Tom Hanks got to act the part of interviewer on Friday at the Beacon Theater in New York, as part of the Tribeca Film Festival -- his interviewee was Bruce Springsteen.
Rolling Stone was there and picked out nine takeaway moments from the encounter:
- A functioning rock band is frequently a form of dictatorship -- Springsteen pointed to his early band Steel Mill, and said it didn't work and that when it ended, he decided to go out under his own name and practice what he calls "benevolent dictatorship."
- Springsteen's first album, Greetings From Asbury Park, was the product of a compromise with his label -- They wanted a folk record. He wanted to rock. They split the difference. He says, "Dylan and Van Morrison were big influences" at the time.
- Early on, Springsteen didn't understand the studio process -- He says they were all clueless and had a first-time engineer in Jimmy Iovine. "We just went in and made noises until it sounded right coming out of the speaker."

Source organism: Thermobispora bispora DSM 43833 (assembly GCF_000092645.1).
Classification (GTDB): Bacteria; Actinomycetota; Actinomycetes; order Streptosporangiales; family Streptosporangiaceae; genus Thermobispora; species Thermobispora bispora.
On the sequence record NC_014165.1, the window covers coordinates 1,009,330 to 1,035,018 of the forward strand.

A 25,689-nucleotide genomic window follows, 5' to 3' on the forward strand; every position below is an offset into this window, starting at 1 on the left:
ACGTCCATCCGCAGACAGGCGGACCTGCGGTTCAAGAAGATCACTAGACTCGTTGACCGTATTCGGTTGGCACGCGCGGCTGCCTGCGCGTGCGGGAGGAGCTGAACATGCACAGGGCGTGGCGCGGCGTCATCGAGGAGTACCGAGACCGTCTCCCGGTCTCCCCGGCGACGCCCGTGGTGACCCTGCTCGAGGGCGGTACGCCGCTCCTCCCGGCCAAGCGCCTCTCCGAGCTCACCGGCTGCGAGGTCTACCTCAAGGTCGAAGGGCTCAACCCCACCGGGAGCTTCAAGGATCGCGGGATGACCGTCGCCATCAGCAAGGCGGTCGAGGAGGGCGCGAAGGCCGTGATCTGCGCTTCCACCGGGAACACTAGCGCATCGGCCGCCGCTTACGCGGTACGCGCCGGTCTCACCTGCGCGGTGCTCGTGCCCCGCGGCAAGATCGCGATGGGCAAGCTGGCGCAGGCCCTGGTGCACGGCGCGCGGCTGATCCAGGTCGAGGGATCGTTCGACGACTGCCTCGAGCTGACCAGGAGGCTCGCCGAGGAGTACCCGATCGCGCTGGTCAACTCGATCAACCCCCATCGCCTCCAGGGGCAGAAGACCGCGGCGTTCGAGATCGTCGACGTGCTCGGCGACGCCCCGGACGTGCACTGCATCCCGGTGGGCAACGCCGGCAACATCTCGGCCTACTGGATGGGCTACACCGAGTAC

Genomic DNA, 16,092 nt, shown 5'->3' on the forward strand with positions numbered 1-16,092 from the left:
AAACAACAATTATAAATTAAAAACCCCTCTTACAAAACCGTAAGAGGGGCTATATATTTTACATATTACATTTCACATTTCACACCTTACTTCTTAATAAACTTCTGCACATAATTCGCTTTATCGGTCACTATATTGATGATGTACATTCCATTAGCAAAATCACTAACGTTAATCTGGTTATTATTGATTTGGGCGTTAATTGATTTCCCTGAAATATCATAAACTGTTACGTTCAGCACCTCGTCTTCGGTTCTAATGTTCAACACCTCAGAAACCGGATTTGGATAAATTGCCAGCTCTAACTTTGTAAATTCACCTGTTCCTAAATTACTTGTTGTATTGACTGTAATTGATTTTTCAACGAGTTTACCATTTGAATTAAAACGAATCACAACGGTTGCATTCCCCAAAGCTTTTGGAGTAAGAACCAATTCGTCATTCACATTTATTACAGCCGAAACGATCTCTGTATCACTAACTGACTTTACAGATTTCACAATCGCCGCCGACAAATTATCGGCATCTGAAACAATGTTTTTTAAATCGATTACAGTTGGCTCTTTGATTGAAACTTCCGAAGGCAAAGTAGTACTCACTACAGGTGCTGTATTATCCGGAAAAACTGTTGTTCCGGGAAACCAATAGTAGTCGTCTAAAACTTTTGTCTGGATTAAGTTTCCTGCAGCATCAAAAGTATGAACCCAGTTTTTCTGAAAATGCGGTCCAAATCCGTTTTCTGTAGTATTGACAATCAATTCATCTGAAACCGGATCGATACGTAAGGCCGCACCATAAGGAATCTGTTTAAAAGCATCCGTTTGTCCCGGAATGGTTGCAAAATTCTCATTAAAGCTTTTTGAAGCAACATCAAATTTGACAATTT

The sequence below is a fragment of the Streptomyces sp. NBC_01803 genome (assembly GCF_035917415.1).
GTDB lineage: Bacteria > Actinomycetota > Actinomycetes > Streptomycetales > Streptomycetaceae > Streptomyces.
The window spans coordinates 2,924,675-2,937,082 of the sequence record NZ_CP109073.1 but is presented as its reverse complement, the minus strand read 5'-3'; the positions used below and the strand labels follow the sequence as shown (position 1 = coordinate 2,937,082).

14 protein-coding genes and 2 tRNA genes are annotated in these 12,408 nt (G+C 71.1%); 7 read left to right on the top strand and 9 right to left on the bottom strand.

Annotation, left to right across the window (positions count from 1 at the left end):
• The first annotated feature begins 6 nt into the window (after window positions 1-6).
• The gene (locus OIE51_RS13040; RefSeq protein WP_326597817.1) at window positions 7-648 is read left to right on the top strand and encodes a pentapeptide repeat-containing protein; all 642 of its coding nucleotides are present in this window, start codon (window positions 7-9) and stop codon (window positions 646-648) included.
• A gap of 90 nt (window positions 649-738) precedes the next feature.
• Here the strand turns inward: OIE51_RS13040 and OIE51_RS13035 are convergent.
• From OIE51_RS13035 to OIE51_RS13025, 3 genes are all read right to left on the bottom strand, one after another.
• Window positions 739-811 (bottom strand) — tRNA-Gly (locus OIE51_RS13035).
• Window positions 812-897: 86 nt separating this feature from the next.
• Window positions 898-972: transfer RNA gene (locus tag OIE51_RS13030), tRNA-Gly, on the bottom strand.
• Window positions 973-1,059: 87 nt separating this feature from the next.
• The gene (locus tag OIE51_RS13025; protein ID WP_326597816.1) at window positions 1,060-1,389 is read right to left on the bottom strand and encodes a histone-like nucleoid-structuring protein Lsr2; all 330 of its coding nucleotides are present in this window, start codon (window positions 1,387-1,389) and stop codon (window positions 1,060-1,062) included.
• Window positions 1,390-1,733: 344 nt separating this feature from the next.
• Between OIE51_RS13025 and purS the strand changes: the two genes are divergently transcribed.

- Young artists must be willing to take risks -- "Your chances are really, really, really small. You've got to have the insane hunger, ego, ambition and desperation to take any chance, anything that comes your way to try to bust your doors down." He also revealed that he took a chance and didn't pay his taxes. He paid later, but by that time he could just about afford it.
- Film had a big impact on the making of Darkness on the Edge of Town -- He mentioned The Grapes of Wrath, The Postman Always Rings Twice and Double Indemnity.
- The River was written as an antidote to post-Watergate pessimism - "Watergate validated every crook's philosophy on the street. All I remember thinking was, 'I want to do something that was not that.'"
- Springsteen is ambivalent about "No Surrender" -- and Born in the U.S.A. more generally -- He says Steve van Zandt convinced him to do the song for the band and the fans, "but I was always a little frightened of it. And the whole record I always have mixed feelings about."
- Once you put music out, you can't control the way listeners interpret it -- They hear the beat, then the chorus, then, maybe, the lyrics.
- Pop music can't replace lived experience -- "At the end of the day, it's just your job. It's just your work. Life awaits you outside of those things."